The study on the global cost of housing

Before identifying the potential areas of housing cost savings, it was necessary for us to measure the global cost of housing and to identify its different components. The Action Tank solicited the Boston Consulting Group to break down the different drivers of the cost of housing. A study was carried out with the support of Bouygues Habitat Social and Apogée (a social landlord association). The study focused on four new building operations. The operations were selected on the basis of their representativeness of the actual production in the Paris region and of their distance from the city of Paris. (To access the full study in French version only, please click here.). The perimeter that was retained for the computation of a global cost encompasses the traditional cost price of the operation (land price, construction price, fees) but also the funding costs as they appear in the financing plan, the maintenance charges, the utilization charges (recoverable/unrecoverable charges, charges directly paid by the tenant). The whole set of costs is computed on a 50-year period, taking into account hypotheses related to the increase in (energy) costs. The costs are then discounted and brought back to a cost per month per housing unit. As an example, the global cost of housing for a 6-floor building neighbouring Paris, comprised of 65 housing units, with an average surface area of 65 sq.metres, is 751€/unit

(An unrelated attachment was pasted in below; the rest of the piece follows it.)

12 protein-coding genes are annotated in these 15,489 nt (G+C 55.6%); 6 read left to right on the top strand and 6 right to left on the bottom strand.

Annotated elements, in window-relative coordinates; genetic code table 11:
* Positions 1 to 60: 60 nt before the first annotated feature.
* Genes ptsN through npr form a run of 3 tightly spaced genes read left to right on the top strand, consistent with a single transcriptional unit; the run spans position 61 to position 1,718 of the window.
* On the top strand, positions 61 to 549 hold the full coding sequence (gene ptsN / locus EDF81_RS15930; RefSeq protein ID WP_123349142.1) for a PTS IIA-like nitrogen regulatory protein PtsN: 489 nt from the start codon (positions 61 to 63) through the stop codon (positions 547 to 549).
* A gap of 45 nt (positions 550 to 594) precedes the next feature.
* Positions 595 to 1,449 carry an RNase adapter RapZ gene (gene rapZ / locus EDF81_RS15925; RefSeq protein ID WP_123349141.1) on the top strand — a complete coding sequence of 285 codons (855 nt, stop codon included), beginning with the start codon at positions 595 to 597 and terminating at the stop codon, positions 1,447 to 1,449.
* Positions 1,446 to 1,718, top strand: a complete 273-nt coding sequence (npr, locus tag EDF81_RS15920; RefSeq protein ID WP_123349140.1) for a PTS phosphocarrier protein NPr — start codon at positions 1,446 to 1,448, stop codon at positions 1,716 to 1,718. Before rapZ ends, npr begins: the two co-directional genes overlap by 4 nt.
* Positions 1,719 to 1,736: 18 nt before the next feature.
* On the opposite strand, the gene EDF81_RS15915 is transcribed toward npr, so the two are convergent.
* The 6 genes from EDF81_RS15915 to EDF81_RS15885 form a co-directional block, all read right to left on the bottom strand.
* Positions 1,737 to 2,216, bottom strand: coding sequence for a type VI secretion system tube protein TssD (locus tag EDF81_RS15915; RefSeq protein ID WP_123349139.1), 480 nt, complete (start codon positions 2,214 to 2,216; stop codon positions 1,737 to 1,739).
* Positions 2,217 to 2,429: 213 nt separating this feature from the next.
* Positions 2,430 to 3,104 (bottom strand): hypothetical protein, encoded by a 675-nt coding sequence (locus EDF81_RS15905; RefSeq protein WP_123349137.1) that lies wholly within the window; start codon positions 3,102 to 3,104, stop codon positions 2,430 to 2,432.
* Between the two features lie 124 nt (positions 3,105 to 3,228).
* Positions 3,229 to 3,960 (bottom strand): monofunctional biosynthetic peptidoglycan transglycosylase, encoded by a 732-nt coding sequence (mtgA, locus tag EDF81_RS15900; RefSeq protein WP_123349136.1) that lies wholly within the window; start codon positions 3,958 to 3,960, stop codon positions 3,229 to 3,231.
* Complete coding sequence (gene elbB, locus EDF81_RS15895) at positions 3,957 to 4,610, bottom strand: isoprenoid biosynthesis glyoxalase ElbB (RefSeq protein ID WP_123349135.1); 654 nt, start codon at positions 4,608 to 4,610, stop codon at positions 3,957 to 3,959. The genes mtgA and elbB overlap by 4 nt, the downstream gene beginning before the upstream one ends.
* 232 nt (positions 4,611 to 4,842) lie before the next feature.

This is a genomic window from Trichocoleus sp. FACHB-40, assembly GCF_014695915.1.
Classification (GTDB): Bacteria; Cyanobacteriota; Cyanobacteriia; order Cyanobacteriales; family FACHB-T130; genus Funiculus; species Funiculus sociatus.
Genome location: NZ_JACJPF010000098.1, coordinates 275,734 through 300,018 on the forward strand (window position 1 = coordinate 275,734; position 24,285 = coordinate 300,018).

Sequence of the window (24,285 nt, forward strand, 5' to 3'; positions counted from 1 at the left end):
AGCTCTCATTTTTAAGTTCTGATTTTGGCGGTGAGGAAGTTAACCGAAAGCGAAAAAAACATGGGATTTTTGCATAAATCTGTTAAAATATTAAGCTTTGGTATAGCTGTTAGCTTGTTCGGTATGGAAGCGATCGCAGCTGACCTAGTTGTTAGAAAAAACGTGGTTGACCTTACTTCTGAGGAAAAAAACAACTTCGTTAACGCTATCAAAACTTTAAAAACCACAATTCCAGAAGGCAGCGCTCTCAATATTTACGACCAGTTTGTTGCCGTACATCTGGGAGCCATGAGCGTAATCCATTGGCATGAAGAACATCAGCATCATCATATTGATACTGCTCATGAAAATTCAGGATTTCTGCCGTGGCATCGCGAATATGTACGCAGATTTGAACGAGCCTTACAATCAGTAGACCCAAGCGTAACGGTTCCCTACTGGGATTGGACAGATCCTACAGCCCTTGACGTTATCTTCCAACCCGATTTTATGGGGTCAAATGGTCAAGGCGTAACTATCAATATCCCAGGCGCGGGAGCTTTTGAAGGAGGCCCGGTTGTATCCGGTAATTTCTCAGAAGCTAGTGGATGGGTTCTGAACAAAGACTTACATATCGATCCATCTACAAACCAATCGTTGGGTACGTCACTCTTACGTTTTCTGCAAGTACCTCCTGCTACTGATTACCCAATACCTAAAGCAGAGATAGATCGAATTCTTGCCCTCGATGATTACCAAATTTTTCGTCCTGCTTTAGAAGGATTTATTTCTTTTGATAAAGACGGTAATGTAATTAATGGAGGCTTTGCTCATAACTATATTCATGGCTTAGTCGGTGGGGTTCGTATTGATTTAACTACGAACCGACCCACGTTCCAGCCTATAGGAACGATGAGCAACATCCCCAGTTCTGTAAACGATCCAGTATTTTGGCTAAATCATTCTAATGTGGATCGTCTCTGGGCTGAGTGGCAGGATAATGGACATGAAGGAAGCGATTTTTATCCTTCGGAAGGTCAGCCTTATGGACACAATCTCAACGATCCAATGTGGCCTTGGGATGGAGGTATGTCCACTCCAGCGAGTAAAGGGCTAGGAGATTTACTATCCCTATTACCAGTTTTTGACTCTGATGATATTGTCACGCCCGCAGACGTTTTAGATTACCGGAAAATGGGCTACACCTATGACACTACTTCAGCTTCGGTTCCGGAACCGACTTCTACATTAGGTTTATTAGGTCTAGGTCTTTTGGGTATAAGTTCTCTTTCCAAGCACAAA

Building on the results of this study, working groups were set-up, bringing together landlords, managers, construction firms, architects, financers, engineering consulting firms. These people worked together during six months to validate the overall approach, ie. the global costing modelization method. They also tried to identify cost saving drivers in the areas of built environment, fluids, funding, and community involvement.

The next step for the Action Tank was to complement this first stakeholder approach of the global cost with another study which would break down the global cost for each stakeholder. The two areas of focus were :

  • the cost for the tenant (affordability ratio, monthly disposable income after the rent and rent charges have been paid)
  • the cost for the landlord (equity investment, balanced cashflow situation, net present value).

We have identified 70 mechanisms which can reduce the global cost of housing throughout the whole value chain. A subset of 40 mechanisms are compatible with each other. By combining them, we discovered that savings on the global cost of housing could reach 200€ per unit per month, compared to the initial cost of 751€ per unit per month. This amounts to a decrease of 26%. We believe it is possible to decrease the global cost of housing, by: